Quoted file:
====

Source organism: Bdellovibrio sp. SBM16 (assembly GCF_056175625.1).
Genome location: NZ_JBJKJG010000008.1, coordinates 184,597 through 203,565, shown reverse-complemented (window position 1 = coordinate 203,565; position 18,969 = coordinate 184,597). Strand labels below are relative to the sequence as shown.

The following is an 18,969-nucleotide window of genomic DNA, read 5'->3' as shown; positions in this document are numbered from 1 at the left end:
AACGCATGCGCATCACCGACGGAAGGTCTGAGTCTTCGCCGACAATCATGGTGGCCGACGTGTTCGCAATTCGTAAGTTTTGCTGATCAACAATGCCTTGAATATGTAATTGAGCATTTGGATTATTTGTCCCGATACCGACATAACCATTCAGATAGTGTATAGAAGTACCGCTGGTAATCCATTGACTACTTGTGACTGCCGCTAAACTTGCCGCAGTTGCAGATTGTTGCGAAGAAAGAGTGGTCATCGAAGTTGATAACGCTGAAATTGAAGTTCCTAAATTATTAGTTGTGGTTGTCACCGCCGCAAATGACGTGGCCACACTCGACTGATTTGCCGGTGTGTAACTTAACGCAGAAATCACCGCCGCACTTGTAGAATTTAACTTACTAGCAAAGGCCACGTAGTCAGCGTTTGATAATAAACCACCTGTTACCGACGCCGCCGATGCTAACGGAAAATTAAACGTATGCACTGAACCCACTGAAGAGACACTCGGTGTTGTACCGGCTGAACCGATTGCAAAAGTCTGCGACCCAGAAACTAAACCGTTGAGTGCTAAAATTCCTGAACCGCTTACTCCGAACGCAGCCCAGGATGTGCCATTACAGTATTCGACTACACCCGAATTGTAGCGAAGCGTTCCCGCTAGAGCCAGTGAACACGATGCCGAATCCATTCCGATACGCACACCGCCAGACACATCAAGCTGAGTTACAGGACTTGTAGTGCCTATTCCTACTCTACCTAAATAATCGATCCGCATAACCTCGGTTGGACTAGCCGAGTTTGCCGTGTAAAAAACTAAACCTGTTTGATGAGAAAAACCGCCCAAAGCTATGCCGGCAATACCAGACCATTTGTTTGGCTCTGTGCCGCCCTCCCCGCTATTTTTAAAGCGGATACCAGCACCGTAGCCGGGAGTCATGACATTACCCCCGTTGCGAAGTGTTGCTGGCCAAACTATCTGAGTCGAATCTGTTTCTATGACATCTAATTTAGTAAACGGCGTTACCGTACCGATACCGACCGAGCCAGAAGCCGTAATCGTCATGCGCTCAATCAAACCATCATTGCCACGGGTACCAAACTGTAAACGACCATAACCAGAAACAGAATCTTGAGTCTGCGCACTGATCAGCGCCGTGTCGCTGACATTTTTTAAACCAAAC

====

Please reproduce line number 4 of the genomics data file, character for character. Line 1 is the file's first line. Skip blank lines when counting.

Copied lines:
AACGCATGCGCATCACCGACGGAAGGTCTGAGTCTTCGCCGACAATCATGGTGGCCGACGTGTTCGCAATTCGTAAGTTTTGCTGATCAACAATGCCTTGAATATGTAATTGAGCATTTGGATTATTTGTCCCGATACCGACATAACCATTCAGATAGTGTATAGAAGTACCGCTGGTAATCCATTGACTACTTGTGACTGCCGCTAAACTTGCCGCAGTTGCAGATTGTTGCGAAGAAAGAGTGGTCATCGAAGTTGATAACGCTGAAATTGAAGTTCCTAAATTATTAGTTGTGGTTGTCACCGCCGCAAATGACGTGGCCACACTCGACTGATTTGCCGGTGTGTAACTTAACGCAGAAATCACCGCCGCACTTGTAGAATTTAACTTACTAGCAAAGGCCACGTAGTCAGCGTTTGATAATAAACCACCTGTTACCGACGCCGCCGATGCTAACGGAAAATTAAACGTATGCACTGAACCCACTGAAGAGACACTCGGTGTTGTACCGGCTGAACCGATTGCAAAAGTCTGCGACCCAGAAACTAAACCGTTGAGTGCTAAAATTCCTGAACCGCTTACTCCGAACGCAGCCCAGGATGTGCCATTACAGTATTCGACTACACCCGAATTGTAGCGAAGCGTTCCCGCTAGAGCCAGTGAACACGATGCCGAATCCATTCCGATACGCACACCGCCAGACACATCAAGCTGAGTTACAGGACTTGTAGTGCCTATTCCTACTCTACCTAAATAATCGATCCGCATAACCTCGGTTGGACTAGCCGAGTTTGCCGTGTAAAAAACTAAACCTGTTTGATGAGAAAAACCGCCCAAAGCTATGCCGGCAATACCAGACCATTTGTTTGGCTCTGTGCCGCCCTCCCCGCTATTTTTAAAGCGGATACCAGCACCGTAGCCGGGAGTCATGACATTACCCCCGTTGCGAAGTGTTGCTGGCCAAACTATCTGAGTCGAATCTGTTTCTATGACATCTAATTTAGTAAACGGCGTTACCGTACCGATACCGACCGAGCCAGAAGCCGTAATCGTCATGCGCTCAATCAAACCATCATTGCCACGGGTACCAAACTGTAAACGACCATAACCAGAAACAGAATCTTGAGTCTGCGCACTGATCAGCGCCGTGTCGCTGACATTTTTTAAACCAAAC